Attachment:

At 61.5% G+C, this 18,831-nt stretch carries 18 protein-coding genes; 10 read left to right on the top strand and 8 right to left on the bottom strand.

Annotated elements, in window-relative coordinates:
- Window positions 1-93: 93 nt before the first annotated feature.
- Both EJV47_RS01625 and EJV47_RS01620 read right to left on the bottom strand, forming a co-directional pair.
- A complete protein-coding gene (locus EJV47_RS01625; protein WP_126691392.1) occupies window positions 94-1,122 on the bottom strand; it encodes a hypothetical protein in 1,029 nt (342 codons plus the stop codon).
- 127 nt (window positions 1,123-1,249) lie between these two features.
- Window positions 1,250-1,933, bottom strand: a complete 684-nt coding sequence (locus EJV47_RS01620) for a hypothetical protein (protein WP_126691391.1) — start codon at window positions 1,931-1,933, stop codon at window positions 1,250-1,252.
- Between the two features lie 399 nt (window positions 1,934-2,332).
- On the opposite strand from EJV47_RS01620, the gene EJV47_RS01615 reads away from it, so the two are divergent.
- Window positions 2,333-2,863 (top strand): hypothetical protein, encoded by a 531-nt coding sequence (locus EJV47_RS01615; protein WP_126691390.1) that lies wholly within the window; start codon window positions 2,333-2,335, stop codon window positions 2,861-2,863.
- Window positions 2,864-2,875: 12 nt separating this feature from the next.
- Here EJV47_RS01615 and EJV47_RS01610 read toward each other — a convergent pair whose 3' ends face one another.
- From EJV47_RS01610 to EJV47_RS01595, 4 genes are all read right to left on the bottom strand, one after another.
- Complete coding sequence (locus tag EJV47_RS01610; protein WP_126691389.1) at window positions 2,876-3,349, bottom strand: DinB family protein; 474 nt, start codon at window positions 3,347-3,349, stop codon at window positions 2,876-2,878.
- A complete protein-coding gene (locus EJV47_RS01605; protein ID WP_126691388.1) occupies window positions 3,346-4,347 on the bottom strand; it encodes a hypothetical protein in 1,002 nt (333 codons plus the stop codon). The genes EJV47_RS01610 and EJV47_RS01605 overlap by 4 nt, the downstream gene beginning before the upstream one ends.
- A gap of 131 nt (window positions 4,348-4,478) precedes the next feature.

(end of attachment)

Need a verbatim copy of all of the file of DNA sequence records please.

At 61.5% G+C, this 18,831-nt stretch carries 18 protein-coding genes; 10 read left to right on the top strand and 8 right to left on the bottom strand.

Annotated elements, in window-relative coordinates:
- Window positions 1-93: 93 nt before the first annotated feature.
- Both EJV47_RS01625 and EJV47_RS01620 read right to left on the bottom strand, forming a co-directional pair.
- A complete protein-coding gene (locus EJV47_RS01625; protein WP_126691392.1) occupies window positions 94-1,122 on the bottom strand; it encodes a hypothetical protein in 1,029 nt (342 codons plus the stop codon).
- 127 nt (window positions 1,123-1,249) lie between these two features.
- Window positions 1,250-1,933, bottom strand: a complete 684-nt coding sequence (locus EJV47_RS01620) for a hypothetical protein (protein WP_126691391.1) — start codon at window positions 1,931-1,933, stop codon at window positions 1,250-1,252.
- Between the two features lie 399 nt (window positions 1,934-2,332).
- On the opposite strand from EJV47_RS01620, the gene EJV47_RS01615 reads away from it, so the two are divergent.
- Window positions 2,333-2,863 (top strand): hypothetical protein, encoded by a 531-nt coding sequence (locus EJV47_RS01615; protein WP_126691390.1) that lies wholly within the window; start codon window positions 2,333-2,335, stop codon window positions 2,861-2,863.
- Window positions 2,864-2,875: 12 nt separating this feature from the next.
- Here EJV47_RS01615 and EJV47_RS01610 read toward each other — a convergent pair whose 3' ends face one another.
- From EJV47_RS01610 to EJV47_RS01595, 4 genes are all read right to left on the bottom strand, one after another.
- Complete coding sequence (locus tag EJV47_RS01610; protein WP_126691389.1) at window positions 2,876-3,349, bottom strand: DinB family protein; 474 nt, start codon at window positions 3,347-3,349, stop codon at window positions 2,876-2,878.
- A complete protein-coding gene (locus EJV47_RS01605; protein ID WP_126691388.1) occupies window positions 3,346-4,347 on the bottom strand; it encodes a hypothetical protein in 1,002 nt (333 codons plus the stop codon). The genes EJV47_RS01610 and EJV47_RS01605 overlap by 4 nt, the downstream gene beginning before the upstream one ends.
- A gap of 131 nt (window positions 4,348-4,478) precedes the next feature.